Skip to main content

Colonial Singapore



Singapore has been touted as a melting pot of various ethnic migrants, a meeting point across trade routes and a strategic location for anchoring oneself before fanning out across the Asia Pacific region. It can be seen as soaking up good ideas, quality talent and fusion food. Walking around the Singapore River one Friday evening, I was reminded of the two great cultural, political and economic powers that have significantly shaped this island - Britain and China. Above - the lion head , one out of two, guarding the flagship branch of the Bank of China.


The fan palm (above) is symbolic of the equatorial flora of South-east Asia, and it is a favourite of the Singapore Government in the selection of plants and trees used to make the nation green. Although also found in northern Australia, Mexico and California, the plant originated from India and can be spectacular, growing to heights of six metres.

Cavenagh Bridge (below and above) is now a pedestrian bridge, but has a glorious history and tradition. It was designed by John Turnbull Thompson and built by P & W Maclellan of Glasgow, Scotland. The name of the bridge was made in honour of the last India-appointed Governor of the Straits Settlements, Major-General William Orfeur Cavenagh. It also played a pivotal role during the Japanese occupation of Singapore, when the island was renamed Syonan.




The Cavenagh Bridage, above, has more steel suspension struts than most of its peers built in the late 19th century. When completed, it was said to have been built to withstand more than four times its expected load as an open bridge for vehicular traffic. Is only drawback is its low draught. Today it plays a role in bridging the cultural and commercial precincts of downtown Singapore, and can be easily located beside the nearby Fullerton Hotel and the Asian Civilisations Museum.

Comments

Popular posts from this blog

Chung Ling Alumni Association Petaling Jaya Klang Valley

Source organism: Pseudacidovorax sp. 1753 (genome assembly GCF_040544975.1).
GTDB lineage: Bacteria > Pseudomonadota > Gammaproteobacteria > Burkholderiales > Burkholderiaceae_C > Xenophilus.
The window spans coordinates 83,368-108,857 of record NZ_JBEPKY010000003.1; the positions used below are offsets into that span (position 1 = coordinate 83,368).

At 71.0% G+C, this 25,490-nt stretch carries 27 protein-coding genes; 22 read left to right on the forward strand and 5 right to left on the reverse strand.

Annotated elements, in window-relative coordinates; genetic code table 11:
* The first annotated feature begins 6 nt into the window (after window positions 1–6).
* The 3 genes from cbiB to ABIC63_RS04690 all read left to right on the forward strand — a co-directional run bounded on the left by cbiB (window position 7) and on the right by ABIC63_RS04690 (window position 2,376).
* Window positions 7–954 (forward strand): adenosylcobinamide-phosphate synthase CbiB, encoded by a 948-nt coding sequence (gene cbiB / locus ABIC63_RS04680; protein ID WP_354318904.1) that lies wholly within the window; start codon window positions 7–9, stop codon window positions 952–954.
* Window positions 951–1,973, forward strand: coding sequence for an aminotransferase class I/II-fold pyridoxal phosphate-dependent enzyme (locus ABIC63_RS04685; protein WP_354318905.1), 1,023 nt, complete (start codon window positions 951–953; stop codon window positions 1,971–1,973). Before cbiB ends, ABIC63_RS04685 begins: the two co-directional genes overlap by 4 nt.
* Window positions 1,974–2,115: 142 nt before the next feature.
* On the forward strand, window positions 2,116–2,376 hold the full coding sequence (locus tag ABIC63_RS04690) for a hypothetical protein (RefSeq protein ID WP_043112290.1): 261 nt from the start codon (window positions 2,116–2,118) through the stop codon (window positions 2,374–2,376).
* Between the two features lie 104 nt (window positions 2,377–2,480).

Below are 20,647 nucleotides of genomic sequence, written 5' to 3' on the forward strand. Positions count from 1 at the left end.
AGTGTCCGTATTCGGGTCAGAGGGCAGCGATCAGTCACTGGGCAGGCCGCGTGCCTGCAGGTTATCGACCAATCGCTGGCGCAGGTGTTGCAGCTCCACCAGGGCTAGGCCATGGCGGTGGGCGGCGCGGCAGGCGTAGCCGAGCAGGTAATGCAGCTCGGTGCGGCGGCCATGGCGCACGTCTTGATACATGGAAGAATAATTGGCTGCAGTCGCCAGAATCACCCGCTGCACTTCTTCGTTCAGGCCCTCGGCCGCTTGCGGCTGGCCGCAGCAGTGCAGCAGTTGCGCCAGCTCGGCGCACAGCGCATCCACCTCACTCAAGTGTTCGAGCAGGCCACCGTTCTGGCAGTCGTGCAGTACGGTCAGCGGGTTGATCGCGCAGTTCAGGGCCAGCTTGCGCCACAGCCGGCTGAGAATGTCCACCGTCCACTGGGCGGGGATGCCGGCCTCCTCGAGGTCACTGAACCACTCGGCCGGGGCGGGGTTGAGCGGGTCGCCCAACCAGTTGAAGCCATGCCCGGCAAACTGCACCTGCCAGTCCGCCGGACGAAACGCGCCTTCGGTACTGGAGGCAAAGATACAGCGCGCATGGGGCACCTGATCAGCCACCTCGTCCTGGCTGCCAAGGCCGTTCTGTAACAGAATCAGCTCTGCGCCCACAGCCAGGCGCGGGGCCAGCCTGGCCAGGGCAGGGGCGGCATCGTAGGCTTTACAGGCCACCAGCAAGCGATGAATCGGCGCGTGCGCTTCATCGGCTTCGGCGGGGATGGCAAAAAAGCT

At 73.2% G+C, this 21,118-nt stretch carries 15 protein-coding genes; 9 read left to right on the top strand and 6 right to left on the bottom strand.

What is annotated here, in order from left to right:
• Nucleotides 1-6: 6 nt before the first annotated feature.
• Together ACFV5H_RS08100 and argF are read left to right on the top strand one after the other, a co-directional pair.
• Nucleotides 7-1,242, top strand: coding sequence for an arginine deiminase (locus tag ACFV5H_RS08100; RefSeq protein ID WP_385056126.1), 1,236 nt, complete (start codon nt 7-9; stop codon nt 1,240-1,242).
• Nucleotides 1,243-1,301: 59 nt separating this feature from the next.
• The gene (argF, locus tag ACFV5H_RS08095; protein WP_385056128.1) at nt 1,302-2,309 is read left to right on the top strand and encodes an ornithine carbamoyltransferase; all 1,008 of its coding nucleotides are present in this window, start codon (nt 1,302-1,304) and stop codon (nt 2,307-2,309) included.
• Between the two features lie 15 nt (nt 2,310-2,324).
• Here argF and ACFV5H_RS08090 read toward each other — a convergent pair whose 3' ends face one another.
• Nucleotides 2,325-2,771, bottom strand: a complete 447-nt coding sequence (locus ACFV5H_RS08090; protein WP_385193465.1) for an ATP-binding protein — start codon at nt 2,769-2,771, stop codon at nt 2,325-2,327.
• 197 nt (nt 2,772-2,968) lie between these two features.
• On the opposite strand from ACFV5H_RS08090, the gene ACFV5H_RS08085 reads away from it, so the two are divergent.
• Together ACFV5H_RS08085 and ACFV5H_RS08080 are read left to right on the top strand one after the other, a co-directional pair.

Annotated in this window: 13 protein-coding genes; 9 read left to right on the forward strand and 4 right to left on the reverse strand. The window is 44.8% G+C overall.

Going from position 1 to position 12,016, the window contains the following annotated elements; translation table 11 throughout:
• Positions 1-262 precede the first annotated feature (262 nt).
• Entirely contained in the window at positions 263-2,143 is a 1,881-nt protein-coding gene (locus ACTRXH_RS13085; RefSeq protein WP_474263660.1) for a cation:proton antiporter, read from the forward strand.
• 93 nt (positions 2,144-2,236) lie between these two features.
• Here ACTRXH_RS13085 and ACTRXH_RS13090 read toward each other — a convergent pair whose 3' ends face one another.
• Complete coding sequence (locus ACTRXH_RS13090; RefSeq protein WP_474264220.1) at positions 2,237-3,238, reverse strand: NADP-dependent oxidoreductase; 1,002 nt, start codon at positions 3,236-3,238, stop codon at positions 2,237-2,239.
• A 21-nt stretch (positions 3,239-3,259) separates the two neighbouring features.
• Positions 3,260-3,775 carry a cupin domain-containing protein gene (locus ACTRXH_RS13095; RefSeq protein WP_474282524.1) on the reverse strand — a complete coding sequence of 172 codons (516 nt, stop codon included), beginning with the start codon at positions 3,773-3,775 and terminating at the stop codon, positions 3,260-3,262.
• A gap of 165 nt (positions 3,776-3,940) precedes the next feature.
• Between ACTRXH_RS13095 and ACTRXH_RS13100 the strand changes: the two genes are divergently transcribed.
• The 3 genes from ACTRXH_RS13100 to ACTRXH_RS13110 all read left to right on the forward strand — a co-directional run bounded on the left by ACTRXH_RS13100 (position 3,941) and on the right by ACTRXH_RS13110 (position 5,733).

Telephone Contact:  +603 7957 0318

85 Degrees Bakery Cafe Hurstville NSW

There are several outlets of this bakery cafe for several years now in Australia.  Did they coem from the USA?

Each franchised outlet is in a busy area, often in suburbs so-called by a diverse Asian demographic.   The one in Hurstville is rather roomy and lots of baked stuff on its shelves.   The base of Sydney operations is in Chester Hill, a suburb south-west of the Sydney city centre.


Some of the cake creations would be viewed as rather leaning on the East Asian dimension  - Strawberry Angel (with chocolate base and top) and Mango Cheese ( with yoghurt).   However, to counter this perspective, there are also Death by Chocolate, US Cheesecake, Coffee Brulee and Blueberry Marble options.    


The pastries are definitely filled with ingredients more suited to perhaps Anime loving fans and non-mainstream cultures - for example, garlic, pork, tuna, green tea, red bean, shallots, pork floss, coconut, Hokkaido butter cream and Boroh or pineapple buns.   Sung seems to be a variation emphasised…

Penang - Lor Mee

Lor mee is another of those street foods that are not commonly available in Western societies, but are easily found in southern China, Thailand, Malaysia and Singapore. The dish is iconic of the Teochew Province in China and has been mainly brought to equatorial climes by immigrants over the last few centuries. It combines snippets of ingredients in a thick savoury sauce. Above, the lor mee with roast pork and sliced hard boiled egg accompaniments at the Fong Sheng Cafe, along Lorong Selamat in Georgetown, Penang - the place was introduced by May Wah and Henry Quah.







The cafe harks back to the seventies or eighties - and maybe earlier - what caught my eye were (above) freshly blended fruit and/or vegetable juices and (below) metal and plastic contraptions of the food trade.
















Hot and cold drinks are easily on offer from the cafe (above and below) at very reasonable prices.







Another version of the dish (below) taken whilst Bob Lee was enjoying them in another cafe or coffee shop in Georgetown…